Transport Impacts Of The Copenhagen Metro
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The Copenhagen Metro is the main improvement made to Denmark’s urban public transport infrastructure in the last decade. The most important argument in favour of a new public transport system in the capital was to increase market share for public transport, thus reducing car traffic and environmental impact and enhancing urban development, especially on the island of Amager, whose only previous link to the city was a bus service. Keywords: metro system, transport impact, panel survey. 1 Introduction 1.1 The Copenhagen Metro In 1992, the Danish Parliament passed the Ørestad Act permitting the construction of a new railway infrastructure in Copenhagen. The government thus endorsed the regeneration of public transport and the reduction of road congestion in the Danish capital. Of the three suggested public transport modes – metro, light rail and tram – the first option was chosen. Metro construction started in 1996 and the first phase was opened on 19th October 2002. Figure 1 shows the metro’s alignment. The 11-km route consists of two metro lines connecting the island of Amager in the south with the city terminus at Nørreport on the island of Sjælland. Metro line 1 (M1) runs to a new town Ørestad in west Amager while metro line 2 (M2) runs to Lergravsparken in east Amager. The two lines meet on the Amager side of the Harbour corridor, just before Knippelsbro Bridge where the line goes underground. The new town Ørestad will expand over the next 20 years to an area of 310 hectare, providing 60,000 jobs, 20,000 education places and 20,000 dwellings. Some larger companies have built new offices in Ørestad: Telia, Copenhagen Energy, Keops and Ferring. The Danish Broadcasting Corporation will transfer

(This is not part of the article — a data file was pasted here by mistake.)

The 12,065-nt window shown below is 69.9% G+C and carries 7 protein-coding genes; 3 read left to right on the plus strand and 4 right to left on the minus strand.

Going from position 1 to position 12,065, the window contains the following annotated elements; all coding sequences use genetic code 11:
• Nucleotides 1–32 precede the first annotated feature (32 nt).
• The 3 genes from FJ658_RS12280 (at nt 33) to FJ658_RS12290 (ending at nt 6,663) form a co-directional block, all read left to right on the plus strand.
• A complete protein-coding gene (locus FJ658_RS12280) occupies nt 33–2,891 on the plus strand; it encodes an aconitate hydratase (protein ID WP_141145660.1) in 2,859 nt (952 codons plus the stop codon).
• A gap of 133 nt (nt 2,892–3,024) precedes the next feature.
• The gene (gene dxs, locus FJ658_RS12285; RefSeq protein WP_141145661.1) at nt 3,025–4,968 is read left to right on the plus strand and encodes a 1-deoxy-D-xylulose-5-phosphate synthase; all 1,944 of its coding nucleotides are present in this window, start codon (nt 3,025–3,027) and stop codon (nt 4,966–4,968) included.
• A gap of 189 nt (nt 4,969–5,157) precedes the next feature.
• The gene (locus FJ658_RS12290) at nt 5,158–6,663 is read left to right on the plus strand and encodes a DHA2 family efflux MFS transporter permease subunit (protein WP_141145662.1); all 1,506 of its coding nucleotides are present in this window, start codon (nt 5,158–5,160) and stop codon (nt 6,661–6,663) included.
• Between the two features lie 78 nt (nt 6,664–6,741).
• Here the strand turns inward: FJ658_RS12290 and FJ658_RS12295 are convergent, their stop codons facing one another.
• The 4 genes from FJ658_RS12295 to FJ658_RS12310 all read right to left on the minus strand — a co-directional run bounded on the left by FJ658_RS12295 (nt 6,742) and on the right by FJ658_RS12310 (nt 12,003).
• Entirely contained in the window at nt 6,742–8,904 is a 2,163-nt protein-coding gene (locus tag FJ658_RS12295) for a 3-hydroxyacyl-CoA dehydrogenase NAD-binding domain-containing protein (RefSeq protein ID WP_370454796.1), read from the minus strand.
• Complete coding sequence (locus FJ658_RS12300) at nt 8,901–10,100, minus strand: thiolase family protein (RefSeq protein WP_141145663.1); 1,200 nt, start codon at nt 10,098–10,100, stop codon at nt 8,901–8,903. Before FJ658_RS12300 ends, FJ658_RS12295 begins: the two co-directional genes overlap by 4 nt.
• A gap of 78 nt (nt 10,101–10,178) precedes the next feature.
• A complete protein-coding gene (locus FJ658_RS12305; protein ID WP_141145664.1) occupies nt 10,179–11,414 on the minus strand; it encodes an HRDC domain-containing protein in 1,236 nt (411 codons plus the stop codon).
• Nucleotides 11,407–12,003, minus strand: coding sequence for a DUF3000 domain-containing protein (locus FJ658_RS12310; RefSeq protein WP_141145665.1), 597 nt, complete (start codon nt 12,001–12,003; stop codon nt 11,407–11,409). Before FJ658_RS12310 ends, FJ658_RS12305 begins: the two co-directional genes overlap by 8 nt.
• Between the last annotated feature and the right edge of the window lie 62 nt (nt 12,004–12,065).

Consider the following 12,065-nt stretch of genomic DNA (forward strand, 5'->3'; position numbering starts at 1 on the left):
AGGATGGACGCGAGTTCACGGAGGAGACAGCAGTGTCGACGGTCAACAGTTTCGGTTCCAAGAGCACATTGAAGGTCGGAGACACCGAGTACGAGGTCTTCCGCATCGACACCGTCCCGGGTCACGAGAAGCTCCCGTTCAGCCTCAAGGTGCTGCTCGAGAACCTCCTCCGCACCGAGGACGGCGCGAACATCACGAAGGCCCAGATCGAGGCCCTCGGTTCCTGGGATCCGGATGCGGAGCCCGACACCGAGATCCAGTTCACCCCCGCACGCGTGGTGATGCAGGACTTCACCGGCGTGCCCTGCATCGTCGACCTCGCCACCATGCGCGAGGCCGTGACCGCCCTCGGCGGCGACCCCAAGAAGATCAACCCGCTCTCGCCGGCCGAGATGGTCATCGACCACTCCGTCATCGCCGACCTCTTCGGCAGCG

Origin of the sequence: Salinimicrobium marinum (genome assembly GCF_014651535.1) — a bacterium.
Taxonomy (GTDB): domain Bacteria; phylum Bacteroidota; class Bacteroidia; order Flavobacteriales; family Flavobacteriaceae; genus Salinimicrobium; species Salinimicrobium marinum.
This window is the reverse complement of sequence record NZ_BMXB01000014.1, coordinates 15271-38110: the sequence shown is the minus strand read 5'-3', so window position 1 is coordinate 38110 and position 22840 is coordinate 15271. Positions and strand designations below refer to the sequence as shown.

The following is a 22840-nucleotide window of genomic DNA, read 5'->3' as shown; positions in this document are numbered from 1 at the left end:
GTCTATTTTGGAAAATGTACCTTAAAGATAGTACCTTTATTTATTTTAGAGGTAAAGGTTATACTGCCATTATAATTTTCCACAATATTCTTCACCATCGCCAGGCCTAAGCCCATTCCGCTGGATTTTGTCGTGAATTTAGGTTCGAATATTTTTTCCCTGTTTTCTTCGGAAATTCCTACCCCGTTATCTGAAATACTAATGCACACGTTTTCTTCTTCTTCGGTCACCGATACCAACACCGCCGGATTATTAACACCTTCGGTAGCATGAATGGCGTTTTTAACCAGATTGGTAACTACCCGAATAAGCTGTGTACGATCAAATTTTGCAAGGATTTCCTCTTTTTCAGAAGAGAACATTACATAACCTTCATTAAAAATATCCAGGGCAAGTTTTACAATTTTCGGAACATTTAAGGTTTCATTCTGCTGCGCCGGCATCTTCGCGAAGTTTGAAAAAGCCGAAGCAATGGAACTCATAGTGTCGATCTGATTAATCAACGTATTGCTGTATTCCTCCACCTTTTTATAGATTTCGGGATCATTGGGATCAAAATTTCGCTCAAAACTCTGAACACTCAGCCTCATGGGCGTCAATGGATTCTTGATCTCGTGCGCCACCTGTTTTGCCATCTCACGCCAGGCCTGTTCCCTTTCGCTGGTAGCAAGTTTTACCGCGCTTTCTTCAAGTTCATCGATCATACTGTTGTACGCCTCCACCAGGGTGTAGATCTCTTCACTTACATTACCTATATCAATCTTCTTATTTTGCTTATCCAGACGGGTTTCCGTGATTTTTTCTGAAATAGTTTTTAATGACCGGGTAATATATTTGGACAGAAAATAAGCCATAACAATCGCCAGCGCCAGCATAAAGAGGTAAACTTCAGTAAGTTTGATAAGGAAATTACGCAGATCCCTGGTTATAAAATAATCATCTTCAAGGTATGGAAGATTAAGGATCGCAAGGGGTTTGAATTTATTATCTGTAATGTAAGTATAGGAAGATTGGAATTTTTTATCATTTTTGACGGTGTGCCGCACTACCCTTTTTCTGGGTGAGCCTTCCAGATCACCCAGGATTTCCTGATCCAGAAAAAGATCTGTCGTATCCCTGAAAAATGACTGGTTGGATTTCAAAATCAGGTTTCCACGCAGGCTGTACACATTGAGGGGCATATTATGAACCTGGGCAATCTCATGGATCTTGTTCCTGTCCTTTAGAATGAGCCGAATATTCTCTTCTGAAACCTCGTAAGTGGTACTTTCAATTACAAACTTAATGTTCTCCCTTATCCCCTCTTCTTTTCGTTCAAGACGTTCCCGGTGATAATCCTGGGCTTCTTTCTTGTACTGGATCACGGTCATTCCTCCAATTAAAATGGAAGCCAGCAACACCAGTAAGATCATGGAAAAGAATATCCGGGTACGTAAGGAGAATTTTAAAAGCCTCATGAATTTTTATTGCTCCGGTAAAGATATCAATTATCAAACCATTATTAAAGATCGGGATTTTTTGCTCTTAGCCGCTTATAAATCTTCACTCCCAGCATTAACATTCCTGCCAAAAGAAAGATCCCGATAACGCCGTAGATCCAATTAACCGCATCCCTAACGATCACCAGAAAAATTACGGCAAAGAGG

metro system, transport impact, panel survey.